Second disc includes the “sequel” for “Double Game”; called “Tony: Another Double Game AKA Tony, l'altra faccia della Torino violenta (1980)”. Director/co-writer/cinematographer Carlo Ausino is back, with actor Emanuel Cannarsa in the lead role of Tony. This isn´t actually a proper sequel, since the characters and story are completely different. This time we´ll meet Tony, a goodhearted drifter, who seems to know every petty hoodlum and homeless person in Turin. He´s respected in the area full of poor people - who are just trying to get through to the next day, by helping them every now and then. Since Tony is wandering around Turin, he sees and hears things - some which could cause him serious problems. He is getting too close to the local kidnapping ring, which makes him a target to some hardcore criminals. From the start he has also another problem; Inspector Gregori, who is constantly trying to harass Tony. He wants to see Tony´s ass in jail, and waits for the excuse to nail him for good. Inspector Santini (Giuseppe Alotta) on the other hand knows Tony´s good side, but this eventually doesn´t help, and soon Tony finds himself in the touch spot; he has both the criminals and the police after him. What does the man do when he´s cornered? He has only one person to trust - himself.

“Tony: Another Double Game” is a bit of a more interesting film than the original “Double Game”, and although I still feel that the lead actor Cannarsa doesn´t really have enough charisma or acting abilities, he suits this role quite well; portraying a loyal, and most times also honest, man, who´ll get the worst from both sides of the law. Again, some valuable time is wasted to the scenes that don´t really help the story, but once the film starts to pick up pace, it goes rather smoothly to the end. This time there´s less typical “Polizia”-action, but in this case it actually works in the favour of the film, since you have more time to understand the complex character of Tony. I personally liked e.g. the scene where Tony meets his father after 5 years, since it´s adding some human drama to the film. Like the film on “Disc 1”, this is no masterpiece either, but well worth seeing after the main film.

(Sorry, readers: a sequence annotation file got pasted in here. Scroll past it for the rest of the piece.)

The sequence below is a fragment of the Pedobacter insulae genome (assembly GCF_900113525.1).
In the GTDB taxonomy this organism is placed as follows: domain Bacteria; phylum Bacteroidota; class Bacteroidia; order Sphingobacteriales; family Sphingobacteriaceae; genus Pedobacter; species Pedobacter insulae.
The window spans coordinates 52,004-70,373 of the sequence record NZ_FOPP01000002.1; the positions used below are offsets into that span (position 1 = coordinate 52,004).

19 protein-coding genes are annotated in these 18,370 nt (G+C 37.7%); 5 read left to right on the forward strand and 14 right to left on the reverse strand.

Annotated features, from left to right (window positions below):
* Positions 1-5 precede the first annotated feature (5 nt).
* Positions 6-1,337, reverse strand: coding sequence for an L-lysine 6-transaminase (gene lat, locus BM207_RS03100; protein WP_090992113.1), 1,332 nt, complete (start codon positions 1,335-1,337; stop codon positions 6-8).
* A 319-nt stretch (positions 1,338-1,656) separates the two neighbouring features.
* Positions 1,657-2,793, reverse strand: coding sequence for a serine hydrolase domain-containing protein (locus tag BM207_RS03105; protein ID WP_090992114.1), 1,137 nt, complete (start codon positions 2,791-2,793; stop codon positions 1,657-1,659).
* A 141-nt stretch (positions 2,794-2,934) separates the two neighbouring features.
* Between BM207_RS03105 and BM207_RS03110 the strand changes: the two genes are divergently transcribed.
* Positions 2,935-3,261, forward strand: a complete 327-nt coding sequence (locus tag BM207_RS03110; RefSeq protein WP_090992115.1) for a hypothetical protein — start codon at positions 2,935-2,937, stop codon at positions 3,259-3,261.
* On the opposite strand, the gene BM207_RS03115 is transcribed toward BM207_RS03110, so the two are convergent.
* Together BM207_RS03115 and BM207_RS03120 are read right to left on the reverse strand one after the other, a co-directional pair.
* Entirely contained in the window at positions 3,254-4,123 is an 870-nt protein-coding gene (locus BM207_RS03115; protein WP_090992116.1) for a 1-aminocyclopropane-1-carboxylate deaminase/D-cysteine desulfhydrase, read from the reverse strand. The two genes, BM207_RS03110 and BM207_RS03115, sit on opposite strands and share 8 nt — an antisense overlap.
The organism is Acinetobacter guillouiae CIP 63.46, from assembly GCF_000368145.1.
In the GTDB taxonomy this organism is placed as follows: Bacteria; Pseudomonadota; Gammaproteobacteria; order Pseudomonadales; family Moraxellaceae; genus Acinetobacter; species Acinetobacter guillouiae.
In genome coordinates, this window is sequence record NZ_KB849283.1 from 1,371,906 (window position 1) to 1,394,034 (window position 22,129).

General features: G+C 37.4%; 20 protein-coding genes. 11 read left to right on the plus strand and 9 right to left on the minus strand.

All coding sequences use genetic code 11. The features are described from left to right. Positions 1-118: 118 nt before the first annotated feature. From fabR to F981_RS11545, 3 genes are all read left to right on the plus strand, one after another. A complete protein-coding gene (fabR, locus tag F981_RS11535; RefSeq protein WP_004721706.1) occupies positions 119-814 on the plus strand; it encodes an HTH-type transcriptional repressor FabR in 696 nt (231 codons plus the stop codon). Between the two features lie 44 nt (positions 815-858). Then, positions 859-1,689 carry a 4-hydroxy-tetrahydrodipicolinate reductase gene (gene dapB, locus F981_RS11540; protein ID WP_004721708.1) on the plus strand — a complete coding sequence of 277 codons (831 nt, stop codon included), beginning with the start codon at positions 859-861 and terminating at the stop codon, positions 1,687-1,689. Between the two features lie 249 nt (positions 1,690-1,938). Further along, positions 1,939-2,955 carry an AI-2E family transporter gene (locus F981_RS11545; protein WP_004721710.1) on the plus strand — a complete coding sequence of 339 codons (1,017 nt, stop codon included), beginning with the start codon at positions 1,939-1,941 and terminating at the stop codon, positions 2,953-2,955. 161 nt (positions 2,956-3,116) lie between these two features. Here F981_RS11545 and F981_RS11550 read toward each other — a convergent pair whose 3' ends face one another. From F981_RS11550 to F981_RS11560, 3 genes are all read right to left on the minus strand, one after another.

Video/DISC 1:

“Double Game” is presented in Anamorphic 2.35:1, which looks pretty good. Apart from minor grain and a few film artifacts, the print is clean, relatively sharp, and boasting solid black levels. Some exterior scenes looked a bit pale, but this was most likely due the original cinematography rather than the transfer. During the film, some night scenes are more brightly lit, while the others are darker, and some of them looked better than others. Not a perfect presentation, but another solid transfer by “No Shame Films”. The “dual layer” disc is coded “R0”, and it has 12 chapters. The film runs 84:34 minutes (NTSC).

Video/DISC 2:

“Tony: Another Double Game” starts with the statement that the transfer is taken from the “only existing 35 mm print” from the director Ausino himself, and is partly “deteriorated”. This is true, since the film is somewhat wore down and murky, with print damage and a few “frame jumps” here and there. It also has some overall softness. Fortunately the film is presented in Anamorphic 2.35:1, and I´m very happy that a print still in decent condition was found from this rare film. “Single layer” disc is again coded “R0” (even when the back cover says “R1”). The film runs 88:32 min (NTSC).


Audio/DISC 1:

“Double Game” includes both Italian and English Dolby Digital 2.0 Mono -tracks, and optional English subtitles (there are no subtitles for the Italian newspaper headlines, though). Now let me say this out right; choose the Italian track with English subtitles. English dub is really bad, making the film much worse than it actually is. Italian dub is not a masterpiece either, but clearly the better choice. Both tracks have some hiss in the background, but these are still fairly standard sounding Mono-tracks when it comes to films like this one, probably a bit more mediocre though. Note, that you first have to choose (for the film AND for the extras) the audio and the subtitles from the Menu, which can be annoying in the long run (since you can´t change them during the film).

Audio/DISC 2: